Wisconsin Watch is a nonprofit newsroom that focuses on government integrity and quality of life issues. Sign up for our newsletter for more stories straight to your inbox.
When Indian Country Today invited us last year to join a multi-newsroom effort to cover tribal economies across the nation, we jumped at the chance.
Since 2009, our reporters have covered issues in all corners of Wisconsin — from the frac sand mines of Trempealeau County to the iron range of northern Wisconsin and the sandy shores of Door County. But we acknowledged needing to strengthen our reporting for citizens of the 11 federally recognized tribes living throughout the state — including sovereign nations that suffered financial shock as their casinos shuttered early in the COVID-19 pandemic.
As the pandemic illustrated the precariousness of tribal economies that rely heavily on casino revenue, we focused on the Ho-Chunk Nation, which plans to break ground on a $405 million casino complex in Beloit.
But having invested little time reporting in Indian Country, we began with few connections and sources to open doors, build trust and guide our reporting.
And history didn’t help us build trust. While it was the U.S. government that drove tribes like the Ho-Chunk from their ancestral homelands and forced Indigenous children into often abusive boarding schools, white-run newspapers were complicit through the stories they told, the stories they omitted and the stereotypes they furthered through crude or racist headlines.
So we looked for someone to help us make connections even before we started reporting. We turned to Anne Thundercloud, a Ho-Chunk citizen and public relations consultant who spent more than 10 years working in public relations for the Ho-Chunk Nation’s government. Thundercloud had written a thoughtful piece in Madison Magazine on the need to bridge the disconnect between tribes and the rest of the public.
We hired Thundercloud as a consultant. She sprung into action behind the scenes — helping us arrange interviews, gain photography access and understand cultural norms. In a few instances, she nudged reluctant sources to speak with us. In some ways, she played the role of a fixer — a local professional who traditionally helps international journalists navigate unfamiliar territory.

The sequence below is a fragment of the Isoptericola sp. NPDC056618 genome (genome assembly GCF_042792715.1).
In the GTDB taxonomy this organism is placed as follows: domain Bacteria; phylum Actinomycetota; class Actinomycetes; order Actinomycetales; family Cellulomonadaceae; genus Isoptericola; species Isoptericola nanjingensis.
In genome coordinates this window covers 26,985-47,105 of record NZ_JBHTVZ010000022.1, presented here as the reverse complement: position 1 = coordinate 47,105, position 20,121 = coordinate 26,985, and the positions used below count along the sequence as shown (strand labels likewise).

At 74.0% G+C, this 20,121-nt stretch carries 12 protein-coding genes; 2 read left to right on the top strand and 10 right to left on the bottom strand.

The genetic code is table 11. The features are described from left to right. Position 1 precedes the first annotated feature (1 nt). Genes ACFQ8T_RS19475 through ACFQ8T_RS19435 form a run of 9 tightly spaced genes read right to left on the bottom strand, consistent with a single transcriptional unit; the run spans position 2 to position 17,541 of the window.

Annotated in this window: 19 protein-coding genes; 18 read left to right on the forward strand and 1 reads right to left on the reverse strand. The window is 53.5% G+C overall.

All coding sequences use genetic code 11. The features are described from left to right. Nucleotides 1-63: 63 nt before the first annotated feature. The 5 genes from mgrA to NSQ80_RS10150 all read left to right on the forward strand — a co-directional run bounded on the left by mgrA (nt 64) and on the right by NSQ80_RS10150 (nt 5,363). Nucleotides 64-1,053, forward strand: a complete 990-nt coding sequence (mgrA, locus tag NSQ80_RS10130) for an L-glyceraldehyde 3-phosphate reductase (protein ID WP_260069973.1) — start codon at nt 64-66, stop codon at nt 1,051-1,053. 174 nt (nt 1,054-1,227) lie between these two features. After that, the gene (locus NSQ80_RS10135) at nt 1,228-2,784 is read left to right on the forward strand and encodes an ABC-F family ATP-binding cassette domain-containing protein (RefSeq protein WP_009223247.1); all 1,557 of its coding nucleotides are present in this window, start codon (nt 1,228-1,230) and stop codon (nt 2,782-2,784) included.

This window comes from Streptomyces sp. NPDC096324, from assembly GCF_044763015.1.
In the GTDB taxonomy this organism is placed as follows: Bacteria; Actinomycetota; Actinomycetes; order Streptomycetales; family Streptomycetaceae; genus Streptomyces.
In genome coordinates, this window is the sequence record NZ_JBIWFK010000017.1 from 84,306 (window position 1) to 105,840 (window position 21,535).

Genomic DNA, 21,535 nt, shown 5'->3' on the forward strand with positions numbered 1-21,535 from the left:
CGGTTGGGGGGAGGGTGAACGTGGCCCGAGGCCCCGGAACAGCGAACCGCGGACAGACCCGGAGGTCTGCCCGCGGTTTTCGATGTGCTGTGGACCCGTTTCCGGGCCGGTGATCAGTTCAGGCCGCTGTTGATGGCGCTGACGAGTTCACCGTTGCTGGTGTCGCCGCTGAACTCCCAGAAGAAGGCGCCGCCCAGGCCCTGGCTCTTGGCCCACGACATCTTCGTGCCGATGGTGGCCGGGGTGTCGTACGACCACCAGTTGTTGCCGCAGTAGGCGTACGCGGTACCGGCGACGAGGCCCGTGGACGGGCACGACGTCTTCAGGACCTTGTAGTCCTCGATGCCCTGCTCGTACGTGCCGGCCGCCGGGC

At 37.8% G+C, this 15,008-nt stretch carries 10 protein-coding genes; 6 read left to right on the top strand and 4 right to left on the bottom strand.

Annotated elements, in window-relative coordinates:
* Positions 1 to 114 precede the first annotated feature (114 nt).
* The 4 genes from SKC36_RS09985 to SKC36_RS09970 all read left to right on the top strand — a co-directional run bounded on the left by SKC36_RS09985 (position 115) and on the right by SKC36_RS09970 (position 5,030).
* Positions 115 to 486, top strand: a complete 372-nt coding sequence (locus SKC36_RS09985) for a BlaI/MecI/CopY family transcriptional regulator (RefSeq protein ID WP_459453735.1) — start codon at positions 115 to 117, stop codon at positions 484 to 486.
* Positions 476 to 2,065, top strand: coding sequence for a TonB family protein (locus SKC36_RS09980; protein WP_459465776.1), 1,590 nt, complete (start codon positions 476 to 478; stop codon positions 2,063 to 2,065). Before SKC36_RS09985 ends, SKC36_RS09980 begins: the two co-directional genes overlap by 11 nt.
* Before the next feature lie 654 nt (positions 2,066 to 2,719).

Without Thundercloud, our reporting may have lacked crucial voices in Ho-Chunk Nation, including its president, Marlon WhiteEagle, everyday people impacted by the economic downturn, and Ho-Chunk gaming officials, who spoke to us outside of their official capacity on the Ciporoke podcast, which tackles issues facing the Ho-Chunk Nation.
Without those voices, we might have been left with a story about a community, rather than for it and shaped by citizens’ input.
Of course Thundercloud — like anyone — has an individual perspective based on her own experiences, history and biases. While we invited her insights, we applied the same fact-checking process to the information she provided as we would for any other source.
Ilana Bar-av, a Madison resident of Ho-Chunk descent, helped us tell the story visually and improved our reporting more broadly. When we visited Black River Falls, the seat of Ho-Chunk government, sources stopped Bar-av to talk — some knew her when she was small and others asked that she relay their hellos to her mom. Bar-av’s relationships and cultural connections materialized in her photographs in subtle but important ways that a non-Native photographer would be hard-pressed to replicate.